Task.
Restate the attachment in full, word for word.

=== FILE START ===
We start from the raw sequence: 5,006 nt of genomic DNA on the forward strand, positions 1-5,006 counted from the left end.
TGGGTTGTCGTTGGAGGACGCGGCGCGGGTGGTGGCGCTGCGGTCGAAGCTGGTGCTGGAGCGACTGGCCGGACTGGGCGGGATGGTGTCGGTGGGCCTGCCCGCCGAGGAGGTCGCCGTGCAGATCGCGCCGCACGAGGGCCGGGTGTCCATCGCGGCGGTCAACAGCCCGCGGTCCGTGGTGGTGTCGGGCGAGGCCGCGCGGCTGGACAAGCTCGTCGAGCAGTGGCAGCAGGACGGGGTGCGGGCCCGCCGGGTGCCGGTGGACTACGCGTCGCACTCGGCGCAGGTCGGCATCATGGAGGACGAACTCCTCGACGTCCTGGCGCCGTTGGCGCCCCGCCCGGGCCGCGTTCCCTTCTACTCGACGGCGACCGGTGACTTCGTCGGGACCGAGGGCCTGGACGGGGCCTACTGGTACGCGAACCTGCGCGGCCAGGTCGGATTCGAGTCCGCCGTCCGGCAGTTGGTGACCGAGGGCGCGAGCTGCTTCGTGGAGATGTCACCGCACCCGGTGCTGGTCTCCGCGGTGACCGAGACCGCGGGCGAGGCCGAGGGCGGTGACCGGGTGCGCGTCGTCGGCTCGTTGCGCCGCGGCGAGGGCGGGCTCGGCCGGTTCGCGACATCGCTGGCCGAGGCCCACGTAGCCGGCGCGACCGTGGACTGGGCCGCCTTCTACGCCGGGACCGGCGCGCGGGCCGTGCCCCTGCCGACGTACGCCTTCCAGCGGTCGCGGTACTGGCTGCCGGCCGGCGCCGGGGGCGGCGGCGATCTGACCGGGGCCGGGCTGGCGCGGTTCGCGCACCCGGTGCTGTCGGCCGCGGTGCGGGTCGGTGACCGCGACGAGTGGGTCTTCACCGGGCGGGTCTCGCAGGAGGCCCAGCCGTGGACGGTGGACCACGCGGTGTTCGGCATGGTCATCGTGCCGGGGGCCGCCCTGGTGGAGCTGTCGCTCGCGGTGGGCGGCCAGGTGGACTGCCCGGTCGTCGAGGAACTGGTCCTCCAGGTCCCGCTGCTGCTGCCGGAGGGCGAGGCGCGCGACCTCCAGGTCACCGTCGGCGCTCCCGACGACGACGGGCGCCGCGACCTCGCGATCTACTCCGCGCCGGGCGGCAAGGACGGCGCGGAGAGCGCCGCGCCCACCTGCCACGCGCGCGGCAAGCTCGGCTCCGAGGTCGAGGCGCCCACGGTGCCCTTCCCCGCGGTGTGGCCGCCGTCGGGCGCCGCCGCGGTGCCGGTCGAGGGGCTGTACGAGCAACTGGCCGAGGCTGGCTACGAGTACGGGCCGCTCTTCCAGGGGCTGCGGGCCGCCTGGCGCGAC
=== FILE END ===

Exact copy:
We start from the raw sequence: 5,006 nt of genomic DNA on the forward strand, positions 1-5,006 counted from the left end.
TGGGTTGTCGTTGGAGGACGCGGCGCGGGTGGTGGCGCTGCGGTCGAAGCTGGTGCTGGAGCGACTGGCCGGACTGGGCGGGATGGTGTCGGTGGGCCTGCCCGCCGAGGAGGTCGCCGTGCAGATCGCGCCGCACGAGGGCCGGGTGTCCATCGCGGCGGTCAACAGCCCGCGGTCCGTGGTGGTGTCGGGCGAGGCCGCGCGGCTGGACAAGCTCGTCGAGCAGTGGCAGCAGGACGGGGTGCGGGCCCGCCGGGTGCCGGTGGACTACGCGTCGCACTCGGCGCAGGTCGGCATCATGGAGGACGAACTCCTCGACGTCCTGGCGCCGTTGGCGCCCCGCCCGGGCCGCGTTCCCTTCTACTCGACGGCGACCGGTGACTTCGTCGGGACCGAGGGCCTGGACGGGGCCTACTGGTACGCGAACCTGCGCGGCCAGGTCGGATTCGAGTCCGCCGTCCGGCAGTTGGTGACCGAGGGCGCGAGCTGCTTCGTGGAGATGTCACCGCACCCGGTGCTGGTCTCCGCGGTGACCGAGACCGCGGGCGAGGCCGAGGGCGGTGACCGGGTGCGCGTCGTCGGCTCGTTGCGCCGCGGCGAGGGCGGGCTCGGCCGGTTCGCGACATCGCTGGCCGAGGCCCACGTAGCCGGCGCGACCGTGGACTGGGCCGCCTTCTACGCCGGGACCGGCGCGCGGGCCGTGCCCCTGCCGACGTACGCCTTCCAGCGGTCGCGGTACTGGCTGCCGGCCGGCGCCGGGGGCGGCGGCGATCTGACCGGGGCCGGGCTGGCGCGGTTCGCGCACCCGGTGCTGTCGGCCGCGGTGCGGGTCGGTGACCGCGACGAGTGGGTCTTCACCGGGCGGGTCTCGCAGGAGGCCCAGCCGTGGACGGTGGACCACGCGGTGTTCGGCATGGTCATCGTGCCGGGGGCCGCCCTGGTGGAGCTGTCGCTCGCGGTGGGCGGCCAGGTGGACTGCCCGGTCGTCGAGGAACTGGTCCTCCAGGTCCCGCTGCTGCTGCCGGAGGGCGAGGCGCGCGACCTCCAGGTCACCGTCGGCGCTCCCGACGACGACGGGCGCCGCGACCTCGCGATCTACTCCGCGCCGGGCGGCAAGGACGGCGCGGAGAGCGCCGCGCCCACCTGCCACGCGCGCGGCAAGCTCGGCTCCGAGGTCGAGGCGCCCACGGTGCCCTTCCCCGCGGTGTGGCCGCCGTCGGGCGCCGCCGCGGTGCCGGTCGAGGGGCTGTACGAGCAACTGGCCGAGGCTGGCTACGAGTACGGGCCGCTCTTCCAGGGGCTGCGGGCCGCCTGGCGCGAC